Book an architecture cruise: Every visitor should sign up for a Chicago Architecture Foundation River Cruise. On this 90-minute tour you’ll learn all about Chicago’s history and architecture (we’re home of the modern skyscraper, after all), take in its incredible skyline views and learn fun facts about at least 50 buildings.

When getting around, we have a lot of nicknames. First, LSD isn’t what you think – it’s the acronym for the beloved Lake Shore Drive, which follows the shores of Lake Michigan while giving way to stunning skyline views. “The Bean” refers to the whimsical kidney-bean-like Millennium Park sculpture designed by Anish Kapoor, technically named Cloud Gate. And the highway system, well, even some of locals have yet to learn the significance of various and sundry nicknames for all or parts of the freeways: The Stevenson (part of I-55), Eisenhower or “Ike” (I-290), Dan Ryan (parts of I-90 and I-94), The Edens (part of I-94), Kennedy Expressway (I-90) the Bishop Ford Freeway (part of I-94), and the list goes on. Listen into rush hour traffic reports and prepare for your head to spin!

Head to the beach: Another Chicago nickname is The Third Coast, in reverence of our Great Lake, Lake Michigan. Try taking the lake path whether you’re walking, jogging or cycling en route to one of our sandy beaches or picnicking on miles of parkland that surround the area. The water’s usually too cold for much swimming.

Ride the rails: A $2.25 ticket on the El is a great way to get a feel for Chicago. Hop on the Brown Line, which is above ground and allows some of the best views, and head to the city’s north side. Hop off in Lincoln Park (Armitage stop) for shopping, Wrigleyville (Addison stop) for a Cubs’ game or Lincoln Square (Western stop) for a walk around Chicago’s own little Bavaria.

Take a spin through Lincoln Park Zoo: Open 365 days a year and doesn't charge an entry fee, the zoo is smack-dab in the middle of Lincoln Park. Spend a couple of hours checking out the giraffes and orangutans and then head to the beach or picnic in the park.

Visit a street fest: Summer and street fests go hand-in-hand in Chicago. Every neighbourhood has them and they’re a great way to explore Chicago, its many cultures and foods. We have festivals dedicated to ribs, burgers, tacos and oysters; Puerto Rican culture, German culture, low-rider culture, and the list goes on.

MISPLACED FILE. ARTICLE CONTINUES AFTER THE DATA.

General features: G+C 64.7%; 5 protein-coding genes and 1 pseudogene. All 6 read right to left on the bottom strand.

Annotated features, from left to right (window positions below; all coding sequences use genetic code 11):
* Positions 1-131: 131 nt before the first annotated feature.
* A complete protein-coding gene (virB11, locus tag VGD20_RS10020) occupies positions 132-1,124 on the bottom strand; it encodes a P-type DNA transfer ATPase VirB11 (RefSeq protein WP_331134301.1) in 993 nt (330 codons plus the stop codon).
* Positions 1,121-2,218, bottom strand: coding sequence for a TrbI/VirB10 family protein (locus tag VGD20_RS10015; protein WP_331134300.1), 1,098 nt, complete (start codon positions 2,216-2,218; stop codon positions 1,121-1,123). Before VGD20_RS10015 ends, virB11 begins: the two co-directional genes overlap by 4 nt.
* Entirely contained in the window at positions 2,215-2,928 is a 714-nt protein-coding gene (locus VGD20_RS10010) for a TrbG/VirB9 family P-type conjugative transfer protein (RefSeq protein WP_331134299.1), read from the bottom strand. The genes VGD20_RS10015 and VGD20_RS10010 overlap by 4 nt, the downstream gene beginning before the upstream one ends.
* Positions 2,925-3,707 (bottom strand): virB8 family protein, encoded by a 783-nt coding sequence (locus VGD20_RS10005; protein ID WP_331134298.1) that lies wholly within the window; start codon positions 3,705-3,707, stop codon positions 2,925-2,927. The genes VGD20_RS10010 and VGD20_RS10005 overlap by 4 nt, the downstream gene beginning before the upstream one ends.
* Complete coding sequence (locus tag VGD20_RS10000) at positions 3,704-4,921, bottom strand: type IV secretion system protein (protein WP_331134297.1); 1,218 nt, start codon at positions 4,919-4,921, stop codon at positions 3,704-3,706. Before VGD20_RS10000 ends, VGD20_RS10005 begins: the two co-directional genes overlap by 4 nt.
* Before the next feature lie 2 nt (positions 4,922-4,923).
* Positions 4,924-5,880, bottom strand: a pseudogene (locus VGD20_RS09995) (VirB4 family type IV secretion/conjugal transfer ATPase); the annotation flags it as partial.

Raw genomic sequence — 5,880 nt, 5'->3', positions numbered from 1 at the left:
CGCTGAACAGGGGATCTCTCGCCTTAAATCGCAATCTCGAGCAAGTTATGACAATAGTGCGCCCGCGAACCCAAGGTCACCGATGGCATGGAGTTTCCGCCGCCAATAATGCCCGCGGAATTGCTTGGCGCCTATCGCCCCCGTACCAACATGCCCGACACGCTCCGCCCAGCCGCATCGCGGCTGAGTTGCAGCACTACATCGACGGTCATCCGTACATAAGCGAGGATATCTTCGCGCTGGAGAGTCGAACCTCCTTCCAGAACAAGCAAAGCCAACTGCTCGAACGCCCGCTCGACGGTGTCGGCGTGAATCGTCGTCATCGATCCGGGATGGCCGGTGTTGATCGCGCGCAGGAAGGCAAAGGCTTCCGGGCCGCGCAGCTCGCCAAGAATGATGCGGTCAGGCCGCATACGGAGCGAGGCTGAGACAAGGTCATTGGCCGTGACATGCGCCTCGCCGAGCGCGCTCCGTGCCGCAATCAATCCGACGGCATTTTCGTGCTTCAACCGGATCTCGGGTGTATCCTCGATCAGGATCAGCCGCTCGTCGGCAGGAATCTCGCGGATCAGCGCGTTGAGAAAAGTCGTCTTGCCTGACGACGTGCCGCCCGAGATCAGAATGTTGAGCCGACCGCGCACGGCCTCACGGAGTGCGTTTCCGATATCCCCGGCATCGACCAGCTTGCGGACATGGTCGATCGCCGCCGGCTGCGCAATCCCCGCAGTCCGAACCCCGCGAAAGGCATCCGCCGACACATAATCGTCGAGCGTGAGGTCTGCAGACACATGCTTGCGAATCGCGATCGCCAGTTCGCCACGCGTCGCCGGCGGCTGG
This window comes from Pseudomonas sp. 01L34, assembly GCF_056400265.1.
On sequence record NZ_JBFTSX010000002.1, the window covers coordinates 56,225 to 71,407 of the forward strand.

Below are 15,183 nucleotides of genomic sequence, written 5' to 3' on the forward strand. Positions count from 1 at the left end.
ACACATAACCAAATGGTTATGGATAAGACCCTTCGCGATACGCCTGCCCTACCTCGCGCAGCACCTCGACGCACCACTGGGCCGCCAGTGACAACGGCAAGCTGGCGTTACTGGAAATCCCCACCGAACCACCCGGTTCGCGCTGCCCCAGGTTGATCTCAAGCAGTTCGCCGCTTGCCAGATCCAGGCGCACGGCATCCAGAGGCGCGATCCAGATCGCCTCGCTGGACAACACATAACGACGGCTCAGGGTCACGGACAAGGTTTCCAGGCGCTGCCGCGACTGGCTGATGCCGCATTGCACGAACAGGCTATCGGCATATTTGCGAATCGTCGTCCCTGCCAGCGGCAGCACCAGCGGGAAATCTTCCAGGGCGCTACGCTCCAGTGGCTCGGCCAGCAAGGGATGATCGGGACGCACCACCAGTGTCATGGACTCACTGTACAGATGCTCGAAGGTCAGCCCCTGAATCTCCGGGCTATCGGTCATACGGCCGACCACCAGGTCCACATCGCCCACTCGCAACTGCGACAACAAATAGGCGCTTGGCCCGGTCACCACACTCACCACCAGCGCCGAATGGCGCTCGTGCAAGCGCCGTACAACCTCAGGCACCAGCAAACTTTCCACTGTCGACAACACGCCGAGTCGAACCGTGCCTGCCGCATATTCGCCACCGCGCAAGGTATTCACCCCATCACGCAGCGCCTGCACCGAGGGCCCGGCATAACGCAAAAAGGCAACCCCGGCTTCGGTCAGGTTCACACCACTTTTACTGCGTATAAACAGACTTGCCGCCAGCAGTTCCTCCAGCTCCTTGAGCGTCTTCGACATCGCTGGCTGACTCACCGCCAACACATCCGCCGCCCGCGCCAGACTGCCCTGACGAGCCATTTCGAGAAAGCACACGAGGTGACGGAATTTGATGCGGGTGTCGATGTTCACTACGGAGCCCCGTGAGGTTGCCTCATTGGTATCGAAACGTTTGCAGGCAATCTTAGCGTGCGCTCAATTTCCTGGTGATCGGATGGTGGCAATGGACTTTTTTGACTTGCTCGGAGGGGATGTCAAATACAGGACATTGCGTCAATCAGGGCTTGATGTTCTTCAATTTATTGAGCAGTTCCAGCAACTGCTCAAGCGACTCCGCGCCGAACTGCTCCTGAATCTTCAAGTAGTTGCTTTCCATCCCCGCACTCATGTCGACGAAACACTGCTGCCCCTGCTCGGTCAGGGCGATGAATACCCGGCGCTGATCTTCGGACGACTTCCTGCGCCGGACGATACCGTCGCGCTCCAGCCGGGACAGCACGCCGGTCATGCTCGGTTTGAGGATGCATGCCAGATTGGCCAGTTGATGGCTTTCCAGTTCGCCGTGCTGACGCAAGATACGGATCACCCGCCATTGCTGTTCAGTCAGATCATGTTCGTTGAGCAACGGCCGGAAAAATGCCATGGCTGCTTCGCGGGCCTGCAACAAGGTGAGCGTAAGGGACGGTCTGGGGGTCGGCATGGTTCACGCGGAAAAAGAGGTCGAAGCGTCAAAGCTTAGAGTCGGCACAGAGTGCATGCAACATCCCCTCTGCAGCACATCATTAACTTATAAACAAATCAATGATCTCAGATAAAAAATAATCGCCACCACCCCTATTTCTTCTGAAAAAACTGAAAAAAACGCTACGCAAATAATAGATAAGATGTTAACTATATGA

OTHER PRACTICALITIES 

Where to go if there’s something you need, and quickly

The Magnificent Mile is the nickname for the shopping district on Michigan Avenue, where you’ll find multiple malls, along with free-standing shops, and just about every fashion line known in America (along with plenty of restaurants, an Apple store and more). This is prime tourist territory and most of the shops are chains, but if you’re having a fashion emergency or an electronics meltdown, you’ll be able to solve it here. For more high end-shopping head to Oak Street, which is filled with boutiques and luxury shops. For more personal needs, Walgreens and CVS drugstores are plentiful downtown.

Beer, wine and liquor

Generally speaking, alcoholic products for home consumption are purchased at grocery stores, drug stores and liquor stores, which you’ll have no problem finding downtown and in any neighbourhood. 

Chicago’s drinking age is 21. Standard bars can stay open until 2 a.m. on Saturday and 3 a.m. on Sunday (but many close earlier, particularly during the week). Some bars have “late hour” liquor licenses and can stay open until 4 a.m. Monday through Saturday and 5 a.m. Sunday. Liquor establishments can open at 7 a.m. Monday through Saturday and 11 a.m. Sunday. Restaurants can begin serving booze at 10 a.m. on Sunday.

Because liquor licenses are so expensive, many restaurants in Chicago have a bring your own (BYO) booze policy. Call before you go so you know if you should stock up beforehand.

 

Published Saturday, August 1st 2015

Header image credit: Getty Images